Although each of the life stories and cases of teachers are personal and specific, and although they have already become subjects of attention for anthropologists, educationalists, sociologists and psychologists, there is still a lack of in-depth research examining the actual processes and dynamics of teaching careers as experienced by individuals. This is especially true of China. The actual situation of teachers’ professional development in China remains a mystery. Since biography, the changes in society and their impact on education are intimately connected, this study intends to uncover and explore these connections in relation to Chinese College English teachers. It discusses and studies eight Chinese College English teachers’ professional development stories in the specific context of one university. The main aim of the study is to reveal how those teachers in a Chinese context and at different stages of their careers, construct, maintain and develop their professional identities. The study explores, in particular, how far China’s educational changes over the past sixty years (1949-2009) have impacted on these three groups of Chinese College English teachers’ professional identities. The focus on teachers’ lives in this study will enable the teachers’ voice to be heard. The study draws data from three groups of Chinese College English teachers: early-career, mid-career and late-career, reflecting the footprints of China’s educational changes over the past sixty years. It hypothesises that the professional identity construction of these teachers may be influenced by the Chinese historical background that their professional development may be a microcosm of Chinese history of education and that the career of each group may be in stark contrast with the others. To fully understand their professional development, a life history narrative was adopted. During eight-week’s fieldwork, a series of in-depth interviews combining topical interview with narrative interview were carried out with eight College English teachers at Sun Yat-sen University. A voice-centred approach combining (i) a voice-centred relational method of data analysis with four steps of reading and (ii) thematic narrative analysis was undertaken. Drawing on stories identified from Reading 1 and combining it with thematic narrative analysis method, I looked for what I think to be ‘critical events’. In Chapter 4, teachers’ stories are told in ‘I’ poems generated from Reading 2, which combines longer summaries of the content of the transcript and direct quotes to illustrate diverse and sometimes conflicting factors which influenced the development of teacher identity along with the participants’ professional teaching journeys. The narratives of each individual are guided by the processes they went through in their professional development (becoming a teacher - being a teacher - future development) and therefore were able to illustrate any general patterns that could be found in other interviews. Participating teachers’ stories illustrate the complexity of the experiences of Chinese College English teachers. Their experiences have shown the dynamic nature of teachers’ professional identity construction in times of educational changes. Their stories illustrate how the broader sociocultural and political context shapes teachers’ professional identity and how teachers play out their agency throughout the process of their professional identity construction. Based on roles emerging from Reading 2 which focuses on how the teachers speak about themselves and combining it with thematic narrative analysis, teachers’ professional identity construction is examined through the lens of what they do (their professional role identities) in Chapter 5. The findings show that no matter which career stages they were at, they are all capable of taking on the roles of manager, professional, acculturator and researcher. The construction of role identities is a self-internalised process, which needs continuous negotiation through interactions in specific social settings. In Chapter 6 teachers’ professional identity construction of the relational context of teaching was explored by combining thematic narrative analysis with Reading 3 which focuses on how teachers talked about themselves in relation to others. From the difference between teachers at different career stages, the findings reveal the teachers’ professional identity construction is a process of self-mirroring based on their understanding of how others (especially students and colleagues) perceive them. Moreover, there are two steps of the self-mirroring process: the individual recognises who she or he is and the individual identifies her or his uniqueness. Since the second step only showed in the mid and late-career teachers’ stories, the first and second step appears to be in a sequence. The connection between the teachers’ professional identity construction and the context was investigated in Chapter 7. In this chapter thematic narrative analysis is combined with Reading 4 which sets the context by placing the teachers within the cultural context and social structure. Analysis showed the teachers’ sense of professional identity appears to be largely characterised by their personal histories and experiences and it is constantly reshaped by the new relationships developed within the professional context where the initial conception of teaching and teachers confronts changes. Throughout the participating teachers’ life stories, even though they were unique, they were not disengaged from society and context. On more than one occasion, they made reference to different social and contextual issues that were shaping their selves either consciously or unconsciously. Additionally, when the narratives of all participating teachers are brought together they reveal important aspects of how the broader community - society and context - behaves and evolves. The contextual influences in teachers’ professional identity construction in this study could be classified in three main categories: micro-social, meso-social and macrosocial, which are interwoven with each other. Furthermore, the study provides the evidence to show that teachers’ career stages, employment status and life stage/age all contribute to their perceptions of their professional identity construction. Through each teacher’s stories, we are able to get to know each teacher as a whole person with complex lived realities. Those individual voices can be put together to show the collective voices from each group and those groups can be put together to show the collective voices from the cohort of eight College English teachers. The research is significant in collecting individual voices from Chinese College English teachers, and building their collective voice through exemplification, orchestration and amplification. Individual stories are examples which show how teachers live and struggle in their meso context with cultural uniqueness and the macro context of reforms. The hypothesis (see page iii) was not fully upheld – i.e., personal/individual and meso context seemed much more significant than macro. Teachers’ experiences and interpretations are orchestrated through comparing, contrasting and building theory/theories from the ground stories as an attempt to produce a new but coherent narrative at an intellectual level. The orchestration of teachers’ voices can be amplified in terms of its scope of impact and to inform the public of the subjective reality experienced by teachers. This small-scale, in-depth research project attempts to begin that process. It is anticipated that it will resonate with teachers who lived under the same context, and illuminate their perspectives for those who did not.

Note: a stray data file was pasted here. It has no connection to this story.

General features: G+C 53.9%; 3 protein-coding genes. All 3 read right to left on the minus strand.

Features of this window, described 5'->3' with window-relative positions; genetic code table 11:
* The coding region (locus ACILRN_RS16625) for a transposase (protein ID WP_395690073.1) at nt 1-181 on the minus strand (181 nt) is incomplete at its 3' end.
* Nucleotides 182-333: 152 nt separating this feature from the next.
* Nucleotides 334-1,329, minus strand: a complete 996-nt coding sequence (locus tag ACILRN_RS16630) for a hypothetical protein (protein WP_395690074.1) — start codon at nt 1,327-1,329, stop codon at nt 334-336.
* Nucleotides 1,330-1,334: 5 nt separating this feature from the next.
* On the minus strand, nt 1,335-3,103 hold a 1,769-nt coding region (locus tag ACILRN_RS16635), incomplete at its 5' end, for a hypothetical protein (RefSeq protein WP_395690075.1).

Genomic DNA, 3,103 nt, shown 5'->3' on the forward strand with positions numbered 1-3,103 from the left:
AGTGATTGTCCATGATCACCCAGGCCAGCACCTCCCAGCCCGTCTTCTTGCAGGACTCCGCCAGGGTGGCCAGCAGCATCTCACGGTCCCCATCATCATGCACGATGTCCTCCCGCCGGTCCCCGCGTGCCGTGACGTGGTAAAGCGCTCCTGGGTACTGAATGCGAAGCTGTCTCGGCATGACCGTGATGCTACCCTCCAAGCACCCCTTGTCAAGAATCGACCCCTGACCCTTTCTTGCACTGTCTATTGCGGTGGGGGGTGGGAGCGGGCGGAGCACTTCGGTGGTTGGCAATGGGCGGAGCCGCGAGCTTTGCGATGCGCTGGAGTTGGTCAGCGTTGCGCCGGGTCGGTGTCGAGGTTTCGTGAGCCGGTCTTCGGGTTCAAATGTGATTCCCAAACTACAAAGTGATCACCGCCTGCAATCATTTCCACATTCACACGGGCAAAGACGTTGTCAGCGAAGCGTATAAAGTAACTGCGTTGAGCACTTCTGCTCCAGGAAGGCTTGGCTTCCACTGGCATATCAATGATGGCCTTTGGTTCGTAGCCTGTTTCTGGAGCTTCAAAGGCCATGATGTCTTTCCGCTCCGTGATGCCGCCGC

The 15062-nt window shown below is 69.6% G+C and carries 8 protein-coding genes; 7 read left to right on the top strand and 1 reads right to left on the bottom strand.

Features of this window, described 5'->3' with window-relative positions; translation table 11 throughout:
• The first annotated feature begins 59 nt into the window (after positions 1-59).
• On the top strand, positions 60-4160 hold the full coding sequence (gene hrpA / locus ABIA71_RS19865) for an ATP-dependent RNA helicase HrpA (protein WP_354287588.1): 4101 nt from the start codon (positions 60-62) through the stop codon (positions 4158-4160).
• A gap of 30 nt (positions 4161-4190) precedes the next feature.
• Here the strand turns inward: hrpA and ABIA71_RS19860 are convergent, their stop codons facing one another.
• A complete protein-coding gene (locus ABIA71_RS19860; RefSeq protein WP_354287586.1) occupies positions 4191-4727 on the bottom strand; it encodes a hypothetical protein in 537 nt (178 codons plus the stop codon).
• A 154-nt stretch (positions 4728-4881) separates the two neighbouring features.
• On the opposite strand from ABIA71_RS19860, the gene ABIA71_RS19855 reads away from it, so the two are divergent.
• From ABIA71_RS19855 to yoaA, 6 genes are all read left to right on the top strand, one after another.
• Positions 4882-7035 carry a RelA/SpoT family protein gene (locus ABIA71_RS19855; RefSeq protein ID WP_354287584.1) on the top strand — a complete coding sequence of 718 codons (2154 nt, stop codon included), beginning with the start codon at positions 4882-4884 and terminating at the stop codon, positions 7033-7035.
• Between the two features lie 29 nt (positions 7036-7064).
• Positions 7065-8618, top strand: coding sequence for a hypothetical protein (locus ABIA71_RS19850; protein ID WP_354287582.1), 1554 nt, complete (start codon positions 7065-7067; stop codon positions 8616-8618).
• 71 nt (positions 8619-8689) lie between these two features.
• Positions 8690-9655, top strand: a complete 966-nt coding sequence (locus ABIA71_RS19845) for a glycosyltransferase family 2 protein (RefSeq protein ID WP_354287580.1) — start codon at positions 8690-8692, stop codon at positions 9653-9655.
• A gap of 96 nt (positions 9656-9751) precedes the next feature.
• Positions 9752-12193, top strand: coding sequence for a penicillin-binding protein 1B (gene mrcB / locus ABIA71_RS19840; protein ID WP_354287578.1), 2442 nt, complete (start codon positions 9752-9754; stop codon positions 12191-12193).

Supervisor: Griffiths, Morwenna ; Murphy, Brona Sponsor: Not available
Qualification Name: Thesis (Ph.D.) Qualification Level: Doctoral
EThOS ID: uk.bl.ethos.684039  DOI: Not available
Keywords: life history ; narrative inquiry ; Chinese College ; English teachers' professional identity construction ; teachers vocies